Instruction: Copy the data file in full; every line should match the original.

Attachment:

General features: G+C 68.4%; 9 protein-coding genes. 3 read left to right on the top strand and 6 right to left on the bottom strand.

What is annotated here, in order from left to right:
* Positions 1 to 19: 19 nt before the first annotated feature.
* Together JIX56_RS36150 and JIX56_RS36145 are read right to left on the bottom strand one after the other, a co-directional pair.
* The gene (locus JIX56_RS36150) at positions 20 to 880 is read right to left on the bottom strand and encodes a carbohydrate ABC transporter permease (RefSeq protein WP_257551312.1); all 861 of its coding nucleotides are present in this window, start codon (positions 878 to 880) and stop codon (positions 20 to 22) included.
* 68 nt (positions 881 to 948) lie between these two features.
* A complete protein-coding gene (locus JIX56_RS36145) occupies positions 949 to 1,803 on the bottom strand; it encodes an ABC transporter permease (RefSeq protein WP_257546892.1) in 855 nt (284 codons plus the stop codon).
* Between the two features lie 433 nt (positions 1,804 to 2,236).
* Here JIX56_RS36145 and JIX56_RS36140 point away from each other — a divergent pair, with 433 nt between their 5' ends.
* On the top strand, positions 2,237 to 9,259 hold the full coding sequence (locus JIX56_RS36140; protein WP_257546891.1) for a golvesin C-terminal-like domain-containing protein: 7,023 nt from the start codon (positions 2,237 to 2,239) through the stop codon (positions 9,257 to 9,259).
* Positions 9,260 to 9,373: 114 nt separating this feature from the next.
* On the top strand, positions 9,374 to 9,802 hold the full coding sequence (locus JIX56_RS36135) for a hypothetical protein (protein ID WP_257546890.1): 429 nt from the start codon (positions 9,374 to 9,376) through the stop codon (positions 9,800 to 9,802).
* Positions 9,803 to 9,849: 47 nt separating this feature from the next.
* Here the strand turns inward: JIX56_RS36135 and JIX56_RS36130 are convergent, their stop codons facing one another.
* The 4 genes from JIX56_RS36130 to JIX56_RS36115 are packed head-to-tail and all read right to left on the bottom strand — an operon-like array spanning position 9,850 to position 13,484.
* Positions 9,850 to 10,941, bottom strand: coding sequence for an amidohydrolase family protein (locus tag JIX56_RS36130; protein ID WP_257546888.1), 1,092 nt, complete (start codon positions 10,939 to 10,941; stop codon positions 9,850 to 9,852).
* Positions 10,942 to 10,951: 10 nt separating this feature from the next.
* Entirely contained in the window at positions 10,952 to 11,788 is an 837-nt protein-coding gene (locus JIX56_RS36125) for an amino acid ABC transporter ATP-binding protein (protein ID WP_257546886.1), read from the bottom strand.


General features: G+C 68.4%; 9 protein-coding genes. 3 read left to right on the top strand and 6 right to left on the bottom strand.

What is annotated here, in order from left to right:
* Positions 1 to 19: 19 nt before the first annotated feature.
* Together JIX56_RS36150 and JIX56_RS36145 are read right to left on the bottom strand one after the other, a co-directional pair.
* The gene (locus JIX56_RS36150) at positions 20 to 880 is read right to left on the bottom strand and encodes a carbohydrate ABC transporter permease (RefSeq protein WP_257551312.1); all 861 of its coding nucleotides are present in this window, start codon (positions 878 to 880) and stop codon (positions 20 to 22) included.
* 68 nt (positions 881 to 948) lie between these two features.
* A complete protein-coding gene (locus JIX56_RS36145) occupies positions 949 to 1,803 on the bottom strand; it encodes an ABC transporter permease (RefSeq protein WP_257546892.1) in 855 nt (284 codons plus the stop codon).
* Between the two features lie 433 nt (positions 1,804 to 2,236).
* Here JIX56_RS36145 and JIX56_RS36140 point away from each other — a divergent pair, with 433 nt between their 5' ends.
* On the top strand, positions 2,237 to 9,259 hold the full coding sequence (locus JIX56_RS36140; protein WP_257546891.1) for a golvesin C-terminal-like domain-containing protein: 7,023 nt from the start codon (positions 2,237 to 2,239) through the stop codon (positions 9,257 to 9,259).
* Positions 9,260 to 9,373: 114 nt separating this feature from the next.
* On the top strand, positions 9,374 to 9,802 hold the full coding sequence (locus JIX56_RS36135) for a hypothetical protein (protein ID WP_257546890.1): 429 nt from the start codon (positions 9,374 to 9,376) through the stop codon (positions 9,800 to 9,802).
* Positions 9,803 to 9,849: 47 nt separating this feature from the next.
* Here the strand turns inward: JIX56_RS36135 and JIX56_RS36130 are convergent, their stop codons facing one another.
* The 4 genes from JIX56_RS36130 to JIX56_RS36115 are packed head-to-tail and all read right to left on the bottom strand — an operon-like array spanning position 9,850 to position 13,484.
* Positions 9,850 to 10,941, bottom strand: coding sequence for an amidohydrolase family protein (locus tag JIX56_RS36130; protein ID WP_257546888.1), 1,092 nt, complete (start codon positions 10,939 to 10,941; stop codon positions 9,850 to 9,852).
* Positions 10,942 to 10,951: 10 nt separating this feature from the next.
* Entirely contained in the window at positions 10,952 to 11,788 is an 837-nt protein-coding gene (locus JIX56_RS36125) for an amino acid ABC transporter ATP-binding protein (protein ID WP_257546886.1), read from the bottom strand.